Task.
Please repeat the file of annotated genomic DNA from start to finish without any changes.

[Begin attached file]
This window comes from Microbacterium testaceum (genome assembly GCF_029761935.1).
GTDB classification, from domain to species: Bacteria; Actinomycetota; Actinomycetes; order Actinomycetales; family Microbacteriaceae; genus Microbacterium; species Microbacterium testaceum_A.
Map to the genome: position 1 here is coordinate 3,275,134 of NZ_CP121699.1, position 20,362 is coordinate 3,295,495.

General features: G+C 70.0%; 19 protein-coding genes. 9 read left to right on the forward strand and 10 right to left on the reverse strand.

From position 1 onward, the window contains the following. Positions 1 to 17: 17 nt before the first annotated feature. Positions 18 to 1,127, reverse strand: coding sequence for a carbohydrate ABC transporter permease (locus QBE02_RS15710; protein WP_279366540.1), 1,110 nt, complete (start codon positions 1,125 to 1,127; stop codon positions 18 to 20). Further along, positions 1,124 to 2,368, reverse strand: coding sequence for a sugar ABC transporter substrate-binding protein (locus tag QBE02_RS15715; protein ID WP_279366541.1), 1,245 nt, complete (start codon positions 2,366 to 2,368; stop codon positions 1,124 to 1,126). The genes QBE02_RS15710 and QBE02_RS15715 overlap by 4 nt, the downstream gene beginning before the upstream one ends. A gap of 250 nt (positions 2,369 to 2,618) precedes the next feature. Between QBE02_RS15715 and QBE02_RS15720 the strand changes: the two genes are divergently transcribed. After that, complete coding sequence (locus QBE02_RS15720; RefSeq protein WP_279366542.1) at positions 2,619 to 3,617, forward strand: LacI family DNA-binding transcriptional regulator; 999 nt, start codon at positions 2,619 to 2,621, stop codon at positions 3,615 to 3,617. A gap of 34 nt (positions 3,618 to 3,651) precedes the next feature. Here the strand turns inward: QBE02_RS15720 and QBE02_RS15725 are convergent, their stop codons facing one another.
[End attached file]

This window comes from Microbacterium testaceum (genome assembly GCF_029761935.1).
GTDB classification, from domain to species: Bacteria; Actinomycetota; Actinomycetes; order Actinomycetales; family Microbacteriaceae; genus Microbacterium; species Microbacterium testaceum_A.
Map to the genome: position 1 here is coordinate 3,275,134 of NZ_CP121699.1, position 20,362 is coordinate 3,295,495.

General features: G+C 70.0%; 19 protein-coding genes. 9 read left to right on the forward strand and 10 right to left on the reverse strand.

From position 1 onward, the window contains the following. Positions 1 to 17: 17 nt before the first annotated feature. Positions 18 to 1,127, reverse strand: coding sequence for a carbohydrate ABC transporter permease (locus QBE02_RS15710; protein WP_279366540.1), 1,110 nt, complete (start codon positions 1,125 to 1,127; stop codon positions 18 to 20). Further along, positions 1,124 to 2,368, reverse strand: coding sequence for a sugar ABC transporter substrate-binding protein (locus tag QBE02_RS15715; protein ID WP_279366541.1), 1,245 nt, complete (start codon positions 2,366 to 2,368; stop codon positions 1,124 to 1,126). The genes QBE02_RS15710 and QBE02_RS15715 overlap by 4 nt, the downstream gene beginning before the upstream one ends. A gap of 250 nt (positions 2,369 to 2,618) precedes the next feature. Between QBE02_RS15715 and QBE02_RS15720 the strand changes: the two genes are divergently transcribed. After that, complete coding sequence (locus QBE02_RS15720; RefSeq protein WP_279366542.1) at positions 2,619 to 3,617, forward strand: LacI family DNA-binding transcriptional regulator; 999 nt, start codon at positions 2,619 to 2,621, stop codon at positions 3,615 to 3,617. A gap of 34 nt (positions 3,618 to 3,651) precedes the next feature. Here the strand turns inward: QBE02_RS15720 and QBE02_RS15725 are convergent, their stop codons facing one another.